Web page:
We’ve got Kepler now starting it’s science mission after finishing commissioning, Atlantis at the Hubble Space Telescope for the final repair mission and in just over 1 hour the ESA will launch a single rocket with both the Herschel infra-red space telescope and the Planck CMB telescope. That’s two very expensive satellites sat on top of a rocket with a rather chequered launch history!
Best of luck folks (which is also what the Mars Exploration Rover “Spirit” needs given it’s gotten itself stuck on Mars!)..
Update: So far so good, first and second stages ran and separated OK, third stage running at the moment prior to separation of Herschel and Planck.
Update 2: Third stage burn complete, in ballistic phase.
Update 3: Herschel separated from third stage!
Update 4: The cylinder protecting Planck has been jettisoned.
Update 5: Planck has separated from the third stage!
That’s it for me for tonight, it’s almost midnight here…
Update 6: ESA has established communications with both telescopes and currently they’re both looking good for their journey to L2.
Indeed, when I looked at the Springer Astronomy homepage, I was greeted by the incongruous sight of Brian May next to a snippet about the thesis – directly above the blurbs for the newly-published Biographical Encyclopedia of Astronomers and Dictionary of Minor Planet Names & Addendum.
The Planetary Societys Emily Lakdawalla has blogged about an interesting project up on their website at the moment, trying to rope in volunteers to help NASA locate Mars Polar Lander using images from the HiRISE camera on the Mars Reconnaissance Orbiter. Emily writes:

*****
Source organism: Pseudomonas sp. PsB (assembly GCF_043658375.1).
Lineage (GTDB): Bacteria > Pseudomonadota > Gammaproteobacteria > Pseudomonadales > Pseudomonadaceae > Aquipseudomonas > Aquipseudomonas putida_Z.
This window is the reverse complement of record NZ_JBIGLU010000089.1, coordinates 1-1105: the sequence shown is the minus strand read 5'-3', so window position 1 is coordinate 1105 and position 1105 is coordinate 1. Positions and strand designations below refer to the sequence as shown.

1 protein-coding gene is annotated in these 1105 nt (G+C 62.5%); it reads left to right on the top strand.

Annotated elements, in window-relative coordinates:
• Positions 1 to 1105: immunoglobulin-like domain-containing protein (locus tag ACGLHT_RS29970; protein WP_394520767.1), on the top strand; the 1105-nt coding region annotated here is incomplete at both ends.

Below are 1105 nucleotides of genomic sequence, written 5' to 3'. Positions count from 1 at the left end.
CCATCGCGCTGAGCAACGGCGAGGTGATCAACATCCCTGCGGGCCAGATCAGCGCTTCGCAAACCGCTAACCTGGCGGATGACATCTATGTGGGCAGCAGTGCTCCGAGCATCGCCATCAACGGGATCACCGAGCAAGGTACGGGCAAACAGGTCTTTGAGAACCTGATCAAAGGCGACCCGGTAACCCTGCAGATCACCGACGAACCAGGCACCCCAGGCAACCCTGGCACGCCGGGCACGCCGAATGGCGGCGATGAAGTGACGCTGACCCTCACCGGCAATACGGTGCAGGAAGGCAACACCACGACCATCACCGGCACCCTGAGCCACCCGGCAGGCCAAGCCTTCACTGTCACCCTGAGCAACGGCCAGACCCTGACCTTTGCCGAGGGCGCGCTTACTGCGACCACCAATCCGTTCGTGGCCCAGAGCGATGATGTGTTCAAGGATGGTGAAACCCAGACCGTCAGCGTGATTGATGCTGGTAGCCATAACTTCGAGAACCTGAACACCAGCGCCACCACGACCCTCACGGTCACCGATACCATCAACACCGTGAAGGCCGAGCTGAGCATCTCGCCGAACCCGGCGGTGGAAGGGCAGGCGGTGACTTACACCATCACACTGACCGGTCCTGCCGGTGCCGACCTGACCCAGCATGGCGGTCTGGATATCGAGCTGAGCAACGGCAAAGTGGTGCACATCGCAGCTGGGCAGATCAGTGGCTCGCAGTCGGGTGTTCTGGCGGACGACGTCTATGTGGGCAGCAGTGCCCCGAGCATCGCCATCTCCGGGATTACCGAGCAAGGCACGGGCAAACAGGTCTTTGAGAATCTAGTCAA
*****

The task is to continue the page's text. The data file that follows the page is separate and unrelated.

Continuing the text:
What I would really love is if any of you readers out there who wanted to join in the search would write to me and let me know which image you’re searching, or ask me to assign you one, so that we can spread out the effort of all the volunteer searchers and make sure each image is examined by multiple people. I’ve also given some guidelines on how to report anything that you think might be a piece of the missing Mars Polar Lander. So if you want to join in the search, go check out that page.
Currently there are 18 images to search through, and the full resolution JPEG 2000 images are over 1GB a shot..
This doesn’t sound good..
An analysis of images taken during Wednesday’s lift-off in Cape Canaveral, Florida, shows that the shuttle’s underbelly was hit by a piece of ice – rather than foam from its external fuel tank as previously believed, he said. The impact left what appeared to be a 19 square centimetre gouge near the hatch of one of the shuttle’s landing gears.
Hopefully carrying teachers on the shuttle isn’t bad luck..
The Planetary Society has some amazing images & animations of Earth taken by planetary spacecraft.
My favourite at the moment has to be the image of Earth from the surface of Mars, taken by the Spirit rover in 2004 and the first image taken from the surface of an object beyond the moon.
Speaking of which, Paulo Ang has a rather wonderful Flash animation entitled “The Total Perspective Vortex” which makes powerful use of planetary and astronomical imagery alongside music and a liberal smattering of Hitch Hikers quotes.